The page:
There is a rumour passing in the techbiz about the release of android next release Ice cream sandwich pics. i think, it going to be a very sweet than the before releases. Thats how, they are naming. ok! got some pics and info from rootzwiki. Here are they.
Some features of ICS that we know (from our source and speculation):
- Blue Themed – Like our site (Change theme on bottom)
- Camera has built in panorama mode
- Will launch with Google Shopper and NFC Enabled devices will be able to utilize those features
- Gmail is all rethemed
- Will be available for the Nexus S
- Nexus Prime gets it first (expected) then other devices will follow after
- Not too many changes, just UI things, don’t think requirements are set too high for year old devices to run it
- The little icon in the bottom right, looks like a tray with multiple apps in it
- Google search bar embedded on very top like Honeycomb
- Apps/Widgets launcher a lot like Honeycomb
- This release is still very early, notice the theming of the power tray
The Android 2.3 upgrade for the Ace has to come from Samsung through official channels — i.e. Samsung’s own OTA (over the air) update.
Before the official update is out, if you try to root the phone or install another version of 2.3 — the warranty will be voided. In case your phone is bricked (software damage) during the process, it will not be repaired under warranty.
To check whether the official update for the Ace is available — look in the settings for ‘software update’ (in the about phone section).
Sometimes, software updates are also delivered via Kies (Samsung’s PC software). If you don’t have Kies, download and install it from http://www.samsung.com (support section ), and then connect the phone to the PC to check for updates.
Adobe Systems, working furiously to disprove Apple Chief Executive Steve Jobs’ belief that the Flash Player is a bad match for mobile devices, will deliver its second version of the software for Android devices on March 18.
The software will be available in final form through the Android Market for Android 2.2 (Froyo) and 2.3 (Gingerbread) devices and in beta form for Android 3.0 (Honeycomb) tablets after Google’s 3.0.1 system update, Adobe said in a blog post.
However, it’s not for any Android device. People can check Adobe’s list of Flash-capable Android devices to see if theirs made the cut.
Flash Player runs cross-platform software, notably games, and is widely used to stream video to personal computers. Adobe hopes to extend its cross-platform promise to mobile devices, but it’s been hard given the different user interfaces and lesser hardware abilities compared to PCs.
Flash Player 10.2 for mobile brings several changes, though. One is hardware-accelerated video presentation on Honeycomb 3.0.1 devices, something that could help preserve battery power and increase frame rates for smoother video.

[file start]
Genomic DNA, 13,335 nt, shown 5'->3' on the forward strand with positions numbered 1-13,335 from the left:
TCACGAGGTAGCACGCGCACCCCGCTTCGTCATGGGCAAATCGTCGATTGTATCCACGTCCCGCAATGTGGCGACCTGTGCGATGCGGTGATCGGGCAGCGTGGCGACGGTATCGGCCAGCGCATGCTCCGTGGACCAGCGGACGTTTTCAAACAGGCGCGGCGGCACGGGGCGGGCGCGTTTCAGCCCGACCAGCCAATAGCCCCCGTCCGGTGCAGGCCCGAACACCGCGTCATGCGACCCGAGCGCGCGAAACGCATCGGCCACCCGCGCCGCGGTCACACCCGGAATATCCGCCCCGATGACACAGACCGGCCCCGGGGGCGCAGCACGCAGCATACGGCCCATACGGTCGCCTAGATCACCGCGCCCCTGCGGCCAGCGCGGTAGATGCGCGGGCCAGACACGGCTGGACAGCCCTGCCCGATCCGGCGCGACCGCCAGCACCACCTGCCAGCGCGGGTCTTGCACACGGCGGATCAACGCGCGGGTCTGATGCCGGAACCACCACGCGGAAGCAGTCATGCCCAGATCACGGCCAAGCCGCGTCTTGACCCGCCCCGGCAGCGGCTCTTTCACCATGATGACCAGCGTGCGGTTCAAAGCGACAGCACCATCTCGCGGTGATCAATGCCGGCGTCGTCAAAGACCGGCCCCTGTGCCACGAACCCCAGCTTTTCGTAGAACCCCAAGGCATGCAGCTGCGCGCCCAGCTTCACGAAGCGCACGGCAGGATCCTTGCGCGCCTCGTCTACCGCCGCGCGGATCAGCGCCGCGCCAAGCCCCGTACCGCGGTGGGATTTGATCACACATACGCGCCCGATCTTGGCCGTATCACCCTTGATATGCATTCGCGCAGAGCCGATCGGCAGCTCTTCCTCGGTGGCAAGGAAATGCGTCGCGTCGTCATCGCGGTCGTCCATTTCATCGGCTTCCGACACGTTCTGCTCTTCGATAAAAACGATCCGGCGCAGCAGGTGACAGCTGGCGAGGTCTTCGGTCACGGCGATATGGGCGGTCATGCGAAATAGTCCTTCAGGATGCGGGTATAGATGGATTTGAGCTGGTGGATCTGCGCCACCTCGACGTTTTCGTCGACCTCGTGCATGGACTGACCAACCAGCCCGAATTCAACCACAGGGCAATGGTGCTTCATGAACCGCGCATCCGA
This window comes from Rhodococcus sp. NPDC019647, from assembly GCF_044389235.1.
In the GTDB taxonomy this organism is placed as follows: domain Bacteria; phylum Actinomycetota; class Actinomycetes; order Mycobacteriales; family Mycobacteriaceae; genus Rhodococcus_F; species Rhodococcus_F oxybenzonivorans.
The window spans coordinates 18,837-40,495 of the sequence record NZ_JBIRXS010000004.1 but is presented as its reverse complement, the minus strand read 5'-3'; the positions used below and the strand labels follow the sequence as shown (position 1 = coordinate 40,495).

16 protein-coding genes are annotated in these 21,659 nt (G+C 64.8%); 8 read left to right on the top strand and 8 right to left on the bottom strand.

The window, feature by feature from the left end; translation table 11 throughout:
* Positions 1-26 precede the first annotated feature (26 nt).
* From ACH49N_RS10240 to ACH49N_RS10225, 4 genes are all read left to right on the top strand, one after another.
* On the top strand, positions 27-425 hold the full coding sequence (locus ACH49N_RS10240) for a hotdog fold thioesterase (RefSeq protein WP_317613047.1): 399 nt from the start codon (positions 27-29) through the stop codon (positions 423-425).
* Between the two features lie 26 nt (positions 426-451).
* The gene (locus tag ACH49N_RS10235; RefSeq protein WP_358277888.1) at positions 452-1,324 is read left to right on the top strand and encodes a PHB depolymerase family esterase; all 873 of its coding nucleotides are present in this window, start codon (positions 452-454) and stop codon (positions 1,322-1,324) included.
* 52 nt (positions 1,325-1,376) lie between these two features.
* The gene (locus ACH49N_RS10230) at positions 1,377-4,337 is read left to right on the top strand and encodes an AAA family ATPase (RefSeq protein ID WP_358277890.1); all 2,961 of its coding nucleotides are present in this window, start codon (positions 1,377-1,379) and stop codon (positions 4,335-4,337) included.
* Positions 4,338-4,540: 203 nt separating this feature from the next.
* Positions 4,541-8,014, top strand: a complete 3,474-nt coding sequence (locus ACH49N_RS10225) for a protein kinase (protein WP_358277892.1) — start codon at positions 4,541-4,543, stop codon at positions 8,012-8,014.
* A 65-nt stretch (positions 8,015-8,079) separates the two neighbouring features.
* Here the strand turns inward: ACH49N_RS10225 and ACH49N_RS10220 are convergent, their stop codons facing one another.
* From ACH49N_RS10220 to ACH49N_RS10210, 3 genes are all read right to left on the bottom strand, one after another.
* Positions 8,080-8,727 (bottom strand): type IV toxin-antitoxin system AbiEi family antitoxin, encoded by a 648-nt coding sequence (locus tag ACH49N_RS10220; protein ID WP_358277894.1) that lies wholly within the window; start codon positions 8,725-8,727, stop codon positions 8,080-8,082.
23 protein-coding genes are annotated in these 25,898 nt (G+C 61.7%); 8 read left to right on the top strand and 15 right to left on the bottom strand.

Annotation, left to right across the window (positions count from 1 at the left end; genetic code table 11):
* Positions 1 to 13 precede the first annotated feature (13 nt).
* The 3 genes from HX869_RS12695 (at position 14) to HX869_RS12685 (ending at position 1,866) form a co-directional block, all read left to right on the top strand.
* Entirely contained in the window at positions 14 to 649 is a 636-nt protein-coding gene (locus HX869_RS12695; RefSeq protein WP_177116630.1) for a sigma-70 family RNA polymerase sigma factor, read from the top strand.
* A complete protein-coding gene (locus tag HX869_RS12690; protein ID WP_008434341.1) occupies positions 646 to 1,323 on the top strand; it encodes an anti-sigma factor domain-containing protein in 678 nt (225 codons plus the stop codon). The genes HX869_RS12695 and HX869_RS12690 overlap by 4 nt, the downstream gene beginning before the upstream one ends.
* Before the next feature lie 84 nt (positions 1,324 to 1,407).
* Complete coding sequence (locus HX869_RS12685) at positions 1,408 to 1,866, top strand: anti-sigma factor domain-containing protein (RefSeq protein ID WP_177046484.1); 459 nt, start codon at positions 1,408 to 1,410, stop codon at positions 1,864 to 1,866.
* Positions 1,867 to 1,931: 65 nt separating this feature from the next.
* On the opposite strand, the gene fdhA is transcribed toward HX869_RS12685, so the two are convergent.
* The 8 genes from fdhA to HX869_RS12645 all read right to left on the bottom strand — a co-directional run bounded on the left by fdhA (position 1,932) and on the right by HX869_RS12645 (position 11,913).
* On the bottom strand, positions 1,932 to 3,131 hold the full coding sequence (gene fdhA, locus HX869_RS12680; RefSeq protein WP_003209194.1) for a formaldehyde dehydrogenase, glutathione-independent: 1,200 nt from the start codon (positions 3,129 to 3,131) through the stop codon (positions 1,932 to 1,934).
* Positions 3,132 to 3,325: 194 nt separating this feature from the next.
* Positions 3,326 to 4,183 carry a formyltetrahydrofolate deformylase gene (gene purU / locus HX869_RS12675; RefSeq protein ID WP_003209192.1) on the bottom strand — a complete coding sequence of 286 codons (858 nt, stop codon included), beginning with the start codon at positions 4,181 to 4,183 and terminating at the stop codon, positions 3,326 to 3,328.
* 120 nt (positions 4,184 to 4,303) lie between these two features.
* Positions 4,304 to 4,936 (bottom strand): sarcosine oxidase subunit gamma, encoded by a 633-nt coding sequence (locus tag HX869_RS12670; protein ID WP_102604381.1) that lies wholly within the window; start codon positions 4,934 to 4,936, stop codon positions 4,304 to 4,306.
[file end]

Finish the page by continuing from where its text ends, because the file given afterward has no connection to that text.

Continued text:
The new version also can take advantage of better hardware in some devices with graphics chips and dual-core processors–Motorola’s Atrix smartphone and Xoom browser and LG’s Optimus 2X, for example.
The new software also is better integrated with the stock Android browser and with screen keyboards, Adobe said.
To keep competitive on the desktop, Adobe also is working on improving Flash with versions 10.3 and 11 under development.
Sony Ericsson aims to expand its global share of Android handsets to at least 25 per cent from 14 per cent currently, Chief Executive Officer Bert Nordberg said in an interview in Beijing, without specifying a timeframe.
Sony Ericsson, competing against HTC Corp and Samsung Electronics Co in the Android market, has more than tripled its development staff in California to 300 in the past year while those in Beijing jumped 60 per cent to 1,600. Android is challenging Nokia Oyj’s Symbian as the most popular smartphone system as cheaper components and competition among vendors make handsets featuring the Google software more affordable.
“Our growth, if you talk growth in jobs, has been in Beijing and Redwood Shores California since I joined the company,” said Nordberg, 54, who became president and CEO in October 2009. “The epicenter of the mobile industry has moved to the West Coast of the US. When I grew up, it was a European industry.”
Nokia, the world’s largest maker of mobile phones, said last month that it plans to retire its Symbian software platform as it adopts Seattle-based Microsoft Corp’s Windows Phone 7. Taoyuan, Taiwan-based HTC is the world’s largest maker of handsets using Google and Microsoft operating systems.
Sony Ericsson in January announced its first high-end product in almost a year, Xperia Arc, a slim phone with an 8 megapixel camera. The Xperia Play, unveiled in Barcelona last month, was accompanied by the Xperia Neo, and the Xperia Pro, a touchscreen model with a slideout Qwerty keyboard.
All run Gingerbread, the latest version of Android. Over the rest of this year, Sony Ericsson will announce at least four more new phones, Nordberg said, without providing details on the new handsets.
As new devices are introduced, the company will increasingly sell them in the US first as the nation represents about 45 per cent of the Android market currently, Nordberg said.
“The market has changed,” Nordberg said. “We see a lot of our products being rolled out in the US first, or in parallel when we roll it out on the global market, which is a change for this company. It has always come later in the US previously. That’s a change which required us to invest.”
Last month, Sony Ericsson announced the Xperia Play, a touchscreen smartphone with slide-out Sony Playstation console controls, in a bid to carve out a gaming niche. That device goes on sale in the US in April and should come to China about three months later, Nordberg said.